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Yellow Springs middle and high school student drug use assessed

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On Monday, Yellow Springs students filled out the latest version of the Dayton Area Drug Survey, a bi-annual survey designed to collect data on the substance use habits of area students. Seventh, ninth and 12th graders voluntarily took the survey, which is administered by researchers at Wright State University. Lisa Cron, the Drug Prevention Coordinator at the Greene Educational Services Center, said the results of the survey provide a better understanding of teen drug use, and what the schools and community can do to address it.

“We are not here to bust or judge anybody,” she said. “We look at trends to see what areas of prevention we need to be improving.”

The survey is a collaboration between area school districts and the Center for Interventions, Treatment and Addictions Research at Wright State University’s Boonshoft School of Medicine, which began the survey in 1990. The 2014 study, the most recent, was taken by almost 10,000 students from 15 Miami Valley schools, including Yellow Springs High School. The answers are recorded anonymously, and students are able to opt out of participating.

Students answer approximately 60 questions spanning a variety of drugs and the frequency of use. Seniors are given supplemental questions about how drug use overlaps with their driving and work habits. The 2016 survey has been updated to include questions about marijuana legalization and e-cigarettes. The study also asks students about their social lives, bullying and happiness at home.

At this month’s school board meeting, Tim Krier, principal of McKinney Middle/Yellow Springs High School, discussed the district’s participation in the survey and underscored the value of its data. Heroin is typically thought to be the foremost problem in schools, he said, but the study revealed it is not.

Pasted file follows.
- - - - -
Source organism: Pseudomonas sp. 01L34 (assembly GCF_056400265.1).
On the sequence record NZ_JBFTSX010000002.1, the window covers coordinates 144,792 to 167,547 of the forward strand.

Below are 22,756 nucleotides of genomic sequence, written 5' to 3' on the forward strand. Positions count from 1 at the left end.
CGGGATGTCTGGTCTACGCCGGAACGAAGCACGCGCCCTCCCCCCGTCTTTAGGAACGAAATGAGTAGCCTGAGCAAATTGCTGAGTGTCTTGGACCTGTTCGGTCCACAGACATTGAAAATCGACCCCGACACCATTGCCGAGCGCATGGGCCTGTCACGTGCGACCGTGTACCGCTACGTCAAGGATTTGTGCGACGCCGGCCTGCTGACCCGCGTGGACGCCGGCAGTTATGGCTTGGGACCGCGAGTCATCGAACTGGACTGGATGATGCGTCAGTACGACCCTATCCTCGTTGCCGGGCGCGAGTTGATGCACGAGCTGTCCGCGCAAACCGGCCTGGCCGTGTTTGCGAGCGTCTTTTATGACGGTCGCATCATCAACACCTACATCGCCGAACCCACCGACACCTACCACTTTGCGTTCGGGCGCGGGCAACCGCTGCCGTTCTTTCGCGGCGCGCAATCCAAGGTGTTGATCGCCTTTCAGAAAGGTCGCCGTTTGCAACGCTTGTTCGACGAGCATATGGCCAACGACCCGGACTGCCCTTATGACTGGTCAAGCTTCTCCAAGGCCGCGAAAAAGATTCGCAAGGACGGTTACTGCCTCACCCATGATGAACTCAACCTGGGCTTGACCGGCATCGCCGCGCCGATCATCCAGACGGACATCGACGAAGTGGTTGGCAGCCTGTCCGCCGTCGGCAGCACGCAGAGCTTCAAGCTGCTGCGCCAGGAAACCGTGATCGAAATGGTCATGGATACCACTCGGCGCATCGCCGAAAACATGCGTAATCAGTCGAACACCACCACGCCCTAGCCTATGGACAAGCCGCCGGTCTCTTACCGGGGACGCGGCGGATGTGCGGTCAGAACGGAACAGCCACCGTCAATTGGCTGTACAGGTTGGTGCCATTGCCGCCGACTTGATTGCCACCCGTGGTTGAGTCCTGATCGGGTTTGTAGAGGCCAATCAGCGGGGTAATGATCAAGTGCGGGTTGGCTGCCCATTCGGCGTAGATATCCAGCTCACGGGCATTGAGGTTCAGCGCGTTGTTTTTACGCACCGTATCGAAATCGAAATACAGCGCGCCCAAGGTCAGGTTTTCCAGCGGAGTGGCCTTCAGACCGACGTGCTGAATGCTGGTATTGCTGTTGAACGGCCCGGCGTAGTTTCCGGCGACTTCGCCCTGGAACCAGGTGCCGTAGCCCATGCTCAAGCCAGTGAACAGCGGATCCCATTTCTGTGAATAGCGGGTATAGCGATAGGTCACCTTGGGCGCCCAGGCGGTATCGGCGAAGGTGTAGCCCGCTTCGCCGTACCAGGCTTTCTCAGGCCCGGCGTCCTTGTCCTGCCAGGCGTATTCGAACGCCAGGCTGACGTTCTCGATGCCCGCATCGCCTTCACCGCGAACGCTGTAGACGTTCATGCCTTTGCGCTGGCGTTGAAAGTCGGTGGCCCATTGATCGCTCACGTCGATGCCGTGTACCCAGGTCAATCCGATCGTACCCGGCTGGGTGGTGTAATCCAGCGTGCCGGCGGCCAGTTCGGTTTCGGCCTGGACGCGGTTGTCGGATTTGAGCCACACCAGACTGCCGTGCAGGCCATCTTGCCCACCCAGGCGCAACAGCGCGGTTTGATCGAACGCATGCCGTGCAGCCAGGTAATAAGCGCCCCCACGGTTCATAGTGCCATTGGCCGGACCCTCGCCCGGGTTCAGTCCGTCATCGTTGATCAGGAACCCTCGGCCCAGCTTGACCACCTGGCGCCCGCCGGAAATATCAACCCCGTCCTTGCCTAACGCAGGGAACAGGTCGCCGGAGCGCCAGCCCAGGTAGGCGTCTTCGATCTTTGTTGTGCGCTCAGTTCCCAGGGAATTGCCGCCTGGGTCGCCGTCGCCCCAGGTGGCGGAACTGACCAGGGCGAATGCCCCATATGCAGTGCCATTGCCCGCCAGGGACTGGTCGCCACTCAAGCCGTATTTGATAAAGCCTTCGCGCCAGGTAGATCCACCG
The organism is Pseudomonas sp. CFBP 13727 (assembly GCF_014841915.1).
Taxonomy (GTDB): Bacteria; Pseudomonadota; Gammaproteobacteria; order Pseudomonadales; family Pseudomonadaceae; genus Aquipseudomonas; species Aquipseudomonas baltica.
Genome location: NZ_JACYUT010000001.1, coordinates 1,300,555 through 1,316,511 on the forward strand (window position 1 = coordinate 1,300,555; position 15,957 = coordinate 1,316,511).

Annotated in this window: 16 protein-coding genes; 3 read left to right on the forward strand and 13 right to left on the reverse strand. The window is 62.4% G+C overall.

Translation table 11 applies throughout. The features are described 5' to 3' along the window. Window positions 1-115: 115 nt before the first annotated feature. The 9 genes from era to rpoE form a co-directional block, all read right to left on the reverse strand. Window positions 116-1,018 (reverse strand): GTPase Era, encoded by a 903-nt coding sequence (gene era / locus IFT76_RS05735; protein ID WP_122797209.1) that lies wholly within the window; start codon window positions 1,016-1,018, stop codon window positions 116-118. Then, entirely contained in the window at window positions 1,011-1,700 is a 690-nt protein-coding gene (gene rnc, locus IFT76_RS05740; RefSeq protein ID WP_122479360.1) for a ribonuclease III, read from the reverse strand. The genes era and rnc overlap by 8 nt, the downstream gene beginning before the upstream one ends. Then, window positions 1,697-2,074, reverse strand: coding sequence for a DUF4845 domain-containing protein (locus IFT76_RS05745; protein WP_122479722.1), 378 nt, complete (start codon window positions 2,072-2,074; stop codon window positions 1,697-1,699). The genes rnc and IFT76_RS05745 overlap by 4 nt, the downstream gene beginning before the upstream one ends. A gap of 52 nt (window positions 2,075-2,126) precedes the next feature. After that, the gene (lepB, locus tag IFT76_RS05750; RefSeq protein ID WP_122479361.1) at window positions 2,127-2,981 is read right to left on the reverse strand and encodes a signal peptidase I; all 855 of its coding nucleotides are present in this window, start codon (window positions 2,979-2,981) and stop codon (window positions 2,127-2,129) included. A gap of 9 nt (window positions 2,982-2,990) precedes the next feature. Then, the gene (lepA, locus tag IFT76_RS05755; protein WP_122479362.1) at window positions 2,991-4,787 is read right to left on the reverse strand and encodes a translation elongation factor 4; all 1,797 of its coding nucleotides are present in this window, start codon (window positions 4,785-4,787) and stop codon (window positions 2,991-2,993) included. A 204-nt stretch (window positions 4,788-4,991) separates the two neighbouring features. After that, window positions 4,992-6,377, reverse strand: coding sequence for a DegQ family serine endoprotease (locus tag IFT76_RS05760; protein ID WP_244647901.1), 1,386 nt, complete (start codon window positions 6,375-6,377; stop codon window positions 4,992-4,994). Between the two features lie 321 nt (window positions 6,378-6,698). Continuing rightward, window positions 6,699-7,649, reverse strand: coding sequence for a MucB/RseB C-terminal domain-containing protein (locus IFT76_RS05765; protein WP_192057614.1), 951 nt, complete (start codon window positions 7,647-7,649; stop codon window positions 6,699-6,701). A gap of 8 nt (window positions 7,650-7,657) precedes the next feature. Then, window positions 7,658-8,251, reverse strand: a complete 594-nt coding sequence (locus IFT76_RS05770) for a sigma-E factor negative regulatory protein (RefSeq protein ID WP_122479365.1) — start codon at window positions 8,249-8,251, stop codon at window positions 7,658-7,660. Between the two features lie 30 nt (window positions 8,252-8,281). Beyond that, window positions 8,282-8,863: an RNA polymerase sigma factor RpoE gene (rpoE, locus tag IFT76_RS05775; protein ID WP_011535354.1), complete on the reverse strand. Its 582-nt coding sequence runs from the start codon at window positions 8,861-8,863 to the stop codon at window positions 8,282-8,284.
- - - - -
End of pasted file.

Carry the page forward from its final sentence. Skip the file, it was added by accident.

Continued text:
The most recent data, drawn from the 2014 survey, shows that alcohol, tobacco and marijuana remain the most frequently tried substances in Yellow Springs and in the other schools participating in the survey. Cron said alcohol and tobacco use have gone down “drastically” over the last few years thanks in part to more effective outreach programs and anti-drug campaigns.

While aggregate data shows that overall drug use has declined since a peak in 2000, researchers cautioned that this doesn’t mean problems aren’t still there. Drug prevention efforts tend to stop after ninth grade, yet studies show that the number of students experimenting with substances doubles over the next three years, according to the summary published about the 2014 survey.

Cron, who provides alcohol, drug and tobacco prevention programming for schools in Greene County, stated that the survey has helped inform what approach the schools in Greene County take.

Past strategies, such as the DARE approach, have fallen by the wayside, Cron said. Explaining the variety and effects of every kind of drug to children is not particularly helpful, she said. Instead, bolstering peer resistance skills and helping students figure out what activities they feel passionate about tend to be more effective.